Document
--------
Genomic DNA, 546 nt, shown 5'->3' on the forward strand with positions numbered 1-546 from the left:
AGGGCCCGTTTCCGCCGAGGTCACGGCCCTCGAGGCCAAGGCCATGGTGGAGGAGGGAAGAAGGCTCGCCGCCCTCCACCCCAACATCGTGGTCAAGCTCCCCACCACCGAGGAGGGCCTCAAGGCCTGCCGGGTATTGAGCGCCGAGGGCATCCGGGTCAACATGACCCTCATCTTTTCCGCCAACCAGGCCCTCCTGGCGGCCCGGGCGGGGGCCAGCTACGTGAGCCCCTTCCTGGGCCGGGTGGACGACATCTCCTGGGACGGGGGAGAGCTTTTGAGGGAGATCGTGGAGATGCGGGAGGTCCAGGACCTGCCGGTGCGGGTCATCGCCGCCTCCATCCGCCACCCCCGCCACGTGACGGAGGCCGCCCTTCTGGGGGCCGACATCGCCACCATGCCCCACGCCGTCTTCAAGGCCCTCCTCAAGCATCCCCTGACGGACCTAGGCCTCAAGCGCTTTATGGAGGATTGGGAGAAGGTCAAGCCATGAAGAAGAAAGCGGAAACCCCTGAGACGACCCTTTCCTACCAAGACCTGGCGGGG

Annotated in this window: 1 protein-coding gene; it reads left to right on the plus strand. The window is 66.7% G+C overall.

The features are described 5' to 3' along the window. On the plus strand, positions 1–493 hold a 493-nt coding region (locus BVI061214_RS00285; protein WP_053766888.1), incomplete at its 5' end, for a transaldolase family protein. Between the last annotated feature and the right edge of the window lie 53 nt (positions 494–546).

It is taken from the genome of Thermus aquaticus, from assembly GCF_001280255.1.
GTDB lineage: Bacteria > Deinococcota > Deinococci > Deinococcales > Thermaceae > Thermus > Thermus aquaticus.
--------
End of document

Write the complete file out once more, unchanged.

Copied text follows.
Genomic DNA, 546 nt, shown 5'->3' on the forward strand with positions numbered 1-546 from the left:
AGGGCCCGTTTCCGCCGAGGTCACGGCCCTCGAGGCCAAGGCCATGGTGGAGGAGGGAAGAAGGCTCGCCGCCCTCCACCCCAACATCGTGGTCAAGCTCCCCACCACCGAGGAGGGCCTCAAGGCCTGCCGGGTATTGAGCGCCGAGGGCATCCGGGTCAACATGACCCTCATCTTTTCCGCCAACCAGGCCCTCCTGGCGGCCCGGGCGGGGGCCAGCTACGTGAGCCCCTTCCTGGGCCGGGTGGACGACATCTCCTGGGACGGGGGAGAGCTTTTGAGGGAGATCGTGGAGATGCGGGAGGTCCAGGACCTGCCGGTGCGGGTCATCGCCGCCTCCATCCGCCACCCCCGCCACGTGACGGAGGCCGCCCTTCTGGGGGCCGACATCGCCACCATGCCCCACGCCGTCTTCAAGGCCCTCCTCAAGCATCCCCTGACGGACCTAGGCCTCAAGCGCTTTATGGAGGATTGGGAGAAGGTCAAGCCATGAAGAAGAAAGCGGAAACCCCTGAGACGACCCTTTCCTACCAAGACCTGGCGGGG

Annotated in this window: 1 protein-coding gene; it reads left to right on the plus strand. The window is 66.7% G+C overall.

The features are described 5' to 3' along the window. On the plus strand, positions 1–493 hold a 493-nt coding region (locus BVI061214_RS00285; protein WP_053766888.1), incomplete at its 5' end, for a transaldolase family protein. Between the last annotated feature and the right edge of the window lie 53 nt (positions 494–546).

It is taken from the genome of Thermus aquaticus, from assembly GCF_001280255.1.
GTDB lineage: Bacteria > Deinococcota > Deinococci > Deinococcales > Thermaceae > Thermus > Thermus aquaticus.